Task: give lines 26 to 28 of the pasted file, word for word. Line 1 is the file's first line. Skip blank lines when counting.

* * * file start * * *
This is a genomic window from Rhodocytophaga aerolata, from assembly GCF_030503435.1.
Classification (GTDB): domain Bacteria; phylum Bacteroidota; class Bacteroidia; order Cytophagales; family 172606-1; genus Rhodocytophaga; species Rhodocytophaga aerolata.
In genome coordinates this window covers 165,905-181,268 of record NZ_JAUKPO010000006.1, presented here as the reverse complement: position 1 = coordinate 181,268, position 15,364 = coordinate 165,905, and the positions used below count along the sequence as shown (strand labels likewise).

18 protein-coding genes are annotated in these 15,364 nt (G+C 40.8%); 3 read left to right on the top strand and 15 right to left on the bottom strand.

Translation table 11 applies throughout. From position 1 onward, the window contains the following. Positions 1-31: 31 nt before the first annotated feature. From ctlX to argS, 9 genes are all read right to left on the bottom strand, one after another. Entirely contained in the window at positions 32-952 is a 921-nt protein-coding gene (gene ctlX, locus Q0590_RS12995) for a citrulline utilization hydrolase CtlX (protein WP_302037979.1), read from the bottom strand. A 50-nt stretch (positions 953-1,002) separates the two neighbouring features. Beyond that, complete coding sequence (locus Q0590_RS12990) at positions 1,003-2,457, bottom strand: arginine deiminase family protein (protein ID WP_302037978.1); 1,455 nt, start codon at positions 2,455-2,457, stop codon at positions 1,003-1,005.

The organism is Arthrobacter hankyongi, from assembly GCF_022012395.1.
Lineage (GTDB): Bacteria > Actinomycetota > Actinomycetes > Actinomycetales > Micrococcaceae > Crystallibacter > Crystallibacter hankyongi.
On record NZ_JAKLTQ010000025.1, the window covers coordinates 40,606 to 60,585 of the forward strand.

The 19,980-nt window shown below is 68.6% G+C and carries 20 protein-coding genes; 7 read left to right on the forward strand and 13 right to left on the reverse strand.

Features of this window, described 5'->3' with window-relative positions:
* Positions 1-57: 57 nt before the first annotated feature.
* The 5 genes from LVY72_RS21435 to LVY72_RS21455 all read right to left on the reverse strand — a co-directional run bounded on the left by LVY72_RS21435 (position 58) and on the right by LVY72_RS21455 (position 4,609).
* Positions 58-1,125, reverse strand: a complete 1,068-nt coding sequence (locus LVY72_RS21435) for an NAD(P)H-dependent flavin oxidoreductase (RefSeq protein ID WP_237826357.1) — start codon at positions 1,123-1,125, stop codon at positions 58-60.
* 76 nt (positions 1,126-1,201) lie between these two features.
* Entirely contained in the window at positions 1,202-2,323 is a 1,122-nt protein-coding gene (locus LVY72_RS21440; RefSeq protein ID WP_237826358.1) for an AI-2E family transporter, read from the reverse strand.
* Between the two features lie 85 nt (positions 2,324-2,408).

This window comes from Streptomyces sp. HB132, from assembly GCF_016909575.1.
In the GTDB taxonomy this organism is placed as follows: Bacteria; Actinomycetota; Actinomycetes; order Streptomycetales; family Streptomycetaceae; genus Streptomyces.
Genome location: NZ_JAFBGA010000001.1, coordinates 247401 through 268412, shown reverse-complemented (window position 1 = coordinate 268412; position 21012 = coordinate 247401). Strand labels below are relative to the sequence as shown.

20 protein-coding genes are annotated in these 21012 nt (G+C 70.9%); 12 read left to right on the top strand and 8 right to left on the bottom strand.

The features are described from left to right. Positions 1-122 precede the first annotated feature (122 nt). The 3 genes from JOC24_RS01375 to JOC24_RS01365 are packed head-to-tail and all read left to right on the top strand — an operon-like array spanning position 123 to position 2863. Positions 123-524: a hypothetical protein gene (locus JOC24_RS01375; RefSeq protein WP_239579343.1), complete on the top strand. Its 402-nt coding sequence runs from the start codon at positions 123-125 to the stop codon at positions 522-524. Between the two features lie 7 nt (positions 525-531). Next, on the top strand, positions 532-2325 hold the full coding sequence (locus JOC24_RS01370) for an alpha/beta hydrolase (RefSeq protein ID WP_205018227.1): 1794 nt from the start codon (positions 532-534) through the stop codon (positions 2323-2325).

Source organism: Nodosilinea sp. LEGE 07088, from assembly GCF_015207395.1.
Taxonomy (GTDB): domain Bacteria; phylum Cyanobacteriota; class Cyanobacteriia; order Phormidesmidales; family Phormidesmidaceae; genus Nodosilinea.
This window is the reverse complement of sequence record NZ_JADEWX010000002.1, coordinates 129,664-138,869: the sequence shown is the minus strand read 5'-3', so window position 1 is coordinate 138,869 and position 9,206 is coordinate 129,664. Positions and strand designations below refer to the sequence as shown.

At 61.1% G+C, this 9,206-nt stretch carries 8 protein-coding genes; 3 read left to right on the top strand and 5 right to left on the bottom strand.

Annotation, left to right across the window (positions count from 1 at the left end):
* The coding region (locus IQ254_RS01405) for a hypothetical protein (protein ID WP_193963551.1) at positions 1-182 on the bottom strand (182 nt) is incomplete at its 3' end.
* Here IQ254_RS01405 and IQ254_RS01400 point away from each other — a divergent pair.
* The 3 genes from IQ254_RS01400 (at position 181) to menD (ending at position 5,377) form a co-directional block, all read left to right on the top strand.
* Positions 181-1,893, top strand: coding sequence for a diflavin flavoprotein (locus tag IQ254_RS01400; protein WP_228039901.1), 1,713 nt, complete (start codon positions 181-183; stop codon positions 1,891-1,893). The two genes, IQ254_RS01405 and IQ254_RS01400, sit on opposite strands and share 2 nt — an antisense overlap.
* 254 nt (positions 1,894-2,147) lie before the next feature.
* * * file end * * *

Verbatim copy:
Annotation, left to right across the window (positions count from 1 at the left end):
* The coding region (locus IQ254_RS01405) for a hypothetical protein (protein ID WP_193963551.1) at positions 1-182 on the bottom strand (182 nt) is incomplete at its 3' end.
* Here IQ254_RS01405 and IQ254_RS01400 point away from each other — a divergent pair.